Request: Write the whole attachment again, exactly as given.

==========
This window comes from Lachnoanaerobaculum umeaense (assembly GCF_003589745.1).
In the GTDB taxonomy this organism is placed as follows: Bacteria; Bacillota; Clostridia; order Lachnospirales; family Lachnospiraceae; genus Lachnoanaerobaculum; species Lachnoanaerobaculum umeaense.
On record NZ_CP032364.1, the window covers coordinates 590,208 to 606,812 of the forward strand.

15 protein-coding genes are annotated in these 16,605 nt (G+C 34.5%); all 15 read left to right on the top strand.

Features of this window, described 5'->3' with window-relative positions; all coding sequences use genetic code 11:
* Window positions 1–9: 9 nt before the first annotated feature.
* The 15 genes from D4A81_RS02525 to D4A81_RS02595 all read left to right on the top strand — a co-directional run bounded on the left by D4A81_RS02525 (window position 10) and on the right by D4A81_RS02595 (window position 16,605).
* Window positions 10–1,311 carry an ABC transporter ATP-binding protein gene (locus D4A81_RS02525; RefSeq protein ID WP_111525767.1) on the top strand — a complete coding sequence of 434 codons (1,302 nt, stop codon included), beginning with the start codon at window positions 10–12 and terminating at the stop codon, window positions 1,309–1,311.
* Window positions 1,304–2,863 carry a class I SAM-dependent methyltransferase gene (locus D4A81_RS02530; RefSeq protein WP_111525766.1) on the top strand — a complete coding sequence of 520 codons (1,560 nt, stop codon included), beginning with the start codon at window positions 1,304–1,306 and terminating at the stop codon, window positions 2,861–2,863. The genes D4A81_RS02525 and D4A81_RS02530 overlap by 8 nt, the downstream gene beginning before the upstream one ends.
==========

This window comes from Lachnoanaerobaculum umeaense (assembly GCF_003589745.1).
In the GTDB taxonomy this organism is placed as follows: Bacteria; Bacillota; Clostridia; order Lachnospirales; family Lachnospiraceae; genus Lachnoanaerobaculum; species Lachnoanaerobaculum umeaense.
On record NZ_CP032364.1, the window covers coordinates 590,208 to 606,812 of the forward strand.

15 protein-coding genes are annotated in these 16,605 nt (G+C 34.5%); all 15 read left to right on the top strand.

Features of this window, described 5'->3' with window-relative positions; all coding sequences use genetic code 11:
* Window positions 1–9: 9 nt before the first annotated feature.
* The 15 genes from D4A81_RS02525 to D4A81_RS02595 all read left to right on the top strand — a co-directional run bounded on the left by D4A81_RS02525 (window position 10) and on the right by D4A81_RS02595 (window position 16,605).
* Window positions 10–1,311 carry an ABC transporter ATP-binding protein gene (locus D4A81_RS02525; RefSeq protein ID WP_111525767.1) on the top strand — a complete coding sequence of 434 codons (1,302 nt, stop codon included), beginning with the start codon at window positions 10–12 and terminating at the stop codon, window positions 1,309–1,311.
* Window positions 1,304–2,863 carry a class I SAM-dependent methyltransferase gene (locus D4A81_RS02530; RefSeq protein WP_111525766.1) on the top strand — a complete coding sequence of 520 codons (1,560 nt, stop codon included), beginning with the start codon at window positions 1,304–1,306 and terminating at the stop codon, window positions 2,861–2,863. The genes D4A81_RS02525 and D4A81_RS02530 overlap by 8 nt, the downstream gene beginning before the upstream one ends.